Reaching Out, Reaching In
Edited by Viva Ona Bartkus and James H. Davis
Chapter 7: Experimental Approaches to the Diffusion of Norms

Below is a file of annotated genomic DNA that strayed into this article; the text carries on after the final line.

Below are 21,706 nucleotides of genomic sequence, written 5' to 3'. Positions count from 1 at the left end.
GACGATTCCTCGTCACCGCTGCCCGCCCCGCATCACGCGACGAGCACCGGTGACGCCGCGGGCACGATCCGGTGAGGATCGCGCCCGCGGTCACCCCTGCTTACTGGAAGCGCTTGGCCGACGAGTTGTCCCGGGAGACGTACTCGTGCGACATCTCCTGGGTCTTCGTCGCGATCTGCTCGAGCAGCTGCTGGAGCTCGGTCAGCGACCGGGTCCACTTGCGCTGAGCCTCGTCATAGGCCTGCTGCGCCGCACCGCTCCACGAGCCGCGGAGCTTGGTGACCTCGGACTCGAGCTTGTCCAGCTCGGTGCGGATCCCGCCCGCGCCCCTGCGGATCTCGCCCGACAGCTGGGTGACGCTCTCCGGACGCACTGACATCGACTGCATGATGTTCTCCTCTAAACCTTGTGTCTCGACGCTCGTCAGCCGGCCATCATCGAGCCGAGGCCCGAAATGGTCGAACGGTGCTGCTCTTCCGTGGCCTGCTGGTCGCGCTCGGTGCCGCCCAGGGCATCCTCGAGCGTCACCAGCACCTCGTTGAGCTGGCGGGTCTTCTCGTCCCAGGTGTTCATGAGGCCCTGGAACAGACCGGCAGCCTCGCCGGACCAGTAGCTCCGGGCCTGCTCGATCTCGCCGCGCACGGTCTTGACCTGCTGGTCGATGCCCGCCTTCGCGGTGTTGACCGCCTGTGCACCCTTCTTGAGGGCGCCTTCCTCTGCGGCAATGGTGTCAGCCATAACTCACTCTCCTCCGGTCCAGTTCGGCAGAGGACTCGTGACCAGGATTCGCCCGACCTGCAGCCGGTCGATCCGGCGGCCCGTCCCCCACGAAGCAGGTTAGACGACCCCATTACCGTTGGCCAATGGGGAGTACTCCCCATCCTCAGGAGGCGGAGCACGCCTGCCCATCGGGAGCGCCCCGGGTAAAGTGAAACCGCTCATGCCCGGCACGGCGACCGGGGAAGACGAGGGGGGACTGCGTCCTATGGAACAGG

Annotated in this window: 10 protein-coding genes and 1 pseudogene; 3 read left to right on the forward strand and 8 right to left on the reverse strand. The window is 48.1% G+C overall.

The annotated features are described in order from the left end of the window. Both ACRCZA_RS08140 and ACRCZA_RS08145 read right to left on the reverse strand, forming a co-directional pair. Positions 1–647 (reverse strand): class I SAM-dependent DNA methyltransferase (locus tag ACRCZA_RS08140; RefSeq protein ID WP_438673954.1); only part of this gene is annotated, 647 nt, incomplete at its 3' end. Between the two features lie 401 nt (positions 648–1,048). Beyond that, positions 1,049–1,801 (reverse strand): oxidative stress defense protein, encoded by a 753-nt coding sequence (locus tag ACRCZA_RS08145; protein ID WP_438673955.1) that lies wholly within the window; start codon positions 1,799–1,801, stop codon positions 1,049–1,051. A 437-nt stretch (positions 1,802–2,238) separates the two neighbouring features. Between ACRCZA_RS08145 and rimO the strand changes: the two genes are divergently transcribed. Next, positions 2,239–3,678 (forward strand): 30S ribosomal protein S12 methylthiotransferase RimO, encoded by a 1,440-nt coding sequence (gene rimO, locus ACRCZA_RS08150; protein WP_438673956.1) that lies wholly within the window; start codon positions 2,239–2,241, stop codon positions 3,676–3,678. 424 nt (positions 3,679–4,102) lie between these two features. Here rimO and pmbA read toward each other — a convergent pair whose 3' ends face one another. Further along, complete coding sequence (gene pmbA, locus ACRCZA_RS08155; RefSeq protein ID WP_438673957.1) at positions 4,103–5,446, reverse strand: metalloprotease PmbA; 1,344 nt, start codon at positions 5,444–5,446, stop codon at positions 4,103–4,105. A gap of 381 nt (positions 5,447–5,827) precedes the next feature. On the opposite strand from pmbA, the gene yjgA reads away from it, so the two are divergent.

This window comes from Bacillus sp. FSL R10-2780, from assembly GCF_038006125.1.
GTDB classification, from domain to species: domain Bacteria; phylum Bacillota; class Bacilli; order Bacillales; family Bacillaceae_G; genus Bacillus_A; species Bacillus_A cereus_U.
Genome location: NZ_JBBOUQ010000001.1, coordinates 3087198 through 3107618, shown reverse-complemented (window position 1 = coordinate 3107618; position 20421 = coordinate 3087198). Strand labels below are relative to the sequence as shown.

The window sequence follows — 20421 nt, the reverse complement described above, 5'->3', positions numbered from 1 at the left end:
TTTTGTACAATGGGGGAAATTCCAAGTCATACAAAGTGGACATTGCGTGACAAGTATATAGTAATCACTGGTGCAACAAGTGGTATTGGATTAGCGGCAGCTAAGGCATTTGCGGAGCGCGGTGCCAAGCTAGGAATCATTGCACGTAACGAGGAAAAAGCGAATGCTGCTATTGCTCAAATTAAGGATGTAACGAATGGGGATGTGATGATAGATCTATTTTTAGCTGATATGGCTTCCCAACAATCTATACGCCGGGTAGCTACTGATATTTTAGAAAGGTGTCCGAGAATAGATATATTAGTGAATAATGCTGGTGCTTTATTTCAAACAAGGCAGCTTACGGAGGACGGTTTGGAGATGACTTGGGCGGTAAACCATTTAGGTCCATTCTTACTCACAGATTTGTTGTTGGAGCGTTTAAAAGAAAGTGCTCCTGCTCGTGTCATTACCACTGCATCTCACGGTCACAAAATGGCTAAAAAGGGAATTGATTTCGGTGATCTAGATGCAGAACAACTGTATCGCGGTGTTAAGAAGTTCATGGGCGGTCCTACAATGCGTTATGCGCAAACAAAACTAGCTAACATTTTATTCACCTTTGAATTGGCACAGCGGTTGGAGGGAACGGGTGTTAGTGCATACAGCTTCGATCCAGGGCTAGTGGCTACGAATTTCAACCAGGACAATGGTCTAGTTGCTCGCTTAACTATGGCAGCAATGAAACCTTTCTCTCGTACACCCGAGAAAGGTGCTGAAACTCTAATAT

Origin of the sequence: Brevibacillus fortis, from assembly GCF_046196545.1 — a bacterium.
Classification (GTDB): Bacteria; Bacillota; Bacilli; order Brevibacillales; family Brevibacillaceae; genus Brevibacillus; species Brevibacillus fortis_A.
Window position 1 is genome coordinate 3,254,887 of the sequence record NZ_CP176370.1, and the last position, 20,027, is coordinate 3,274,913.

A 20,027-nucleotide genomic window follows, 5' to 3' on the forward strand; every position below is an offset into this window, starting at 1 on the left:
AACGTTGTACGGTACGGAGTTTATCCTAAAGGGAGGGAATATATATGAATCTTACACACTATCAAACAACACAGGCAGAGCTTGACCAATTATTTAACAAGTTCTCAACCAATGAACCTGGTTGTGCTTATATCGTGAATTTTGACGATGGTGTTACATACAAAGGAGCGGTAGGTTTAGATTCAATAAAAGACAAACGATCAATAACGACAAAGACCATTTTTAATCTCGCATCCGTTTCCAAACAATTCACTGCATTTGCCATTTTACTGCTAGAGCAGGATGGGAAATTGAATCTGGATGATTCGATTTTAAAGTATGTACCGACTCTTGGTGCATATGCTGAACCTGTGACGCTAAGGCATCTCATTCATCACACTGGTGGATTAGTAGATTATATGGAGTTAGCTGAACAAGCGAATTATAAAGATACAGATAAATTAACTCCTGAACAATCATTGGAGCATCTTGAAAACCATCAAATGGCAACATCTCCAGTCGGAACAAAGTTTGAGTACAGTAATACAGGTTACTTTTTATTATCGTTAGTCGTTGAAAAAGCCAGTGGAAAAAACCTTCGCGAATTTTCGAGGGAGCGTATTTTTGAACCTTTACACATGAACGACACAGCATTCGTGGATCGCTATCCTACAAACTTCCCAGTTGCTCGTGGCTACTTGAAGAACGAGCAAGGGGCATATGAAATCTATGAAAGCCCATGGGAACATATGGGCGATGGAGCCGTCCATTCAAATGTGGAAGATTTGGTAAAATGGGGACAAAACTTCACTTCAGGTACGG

187 comfortable with the existing norms. Casual discussions about politics can create agreement on political matters, but people living in close proximity often possess similar incomes and, thus, share similar material interests that shape political views. Nearly every example of norm formation within social networks possesses an equally plausible counter-explanation involving selection. Randomized experiments oﬀer a method of isolating the eﬀects of interpersonal inﬂuence. THE BENEFITS OF RANDOMIZATION For our purposes, an experiment is any random application of a factor on a pool of subjects. Classic experiments randomly divide subjects into a treatment group, which receives an intervention, and a control group, which does not.4 Because the division is random, the treatment group and control group should be comparable. In other words, the likelihood that a subject receives the intervention is not aﬀected by their age, income, education, gregariousness, curiosity or any other trait. An experiment has been correctly designed when a subject’s assignment to treatment or control provides no information about their demographic or other characteristics. The chief attraction of experiments is the ease with which they can isolate unique inﬂuences of the manipulated treatment. The empirical leverage aﬀorded by experiments can be illustrated by thinking of one person’s behavior as a function of another person’s behavior and outside factors. Equation (7.1) models the eﬀect of person 1’s behavior on person 2 where A2 represents the attitudes or actions of person 2, c is a constant, A1 the attitudes or actions of...
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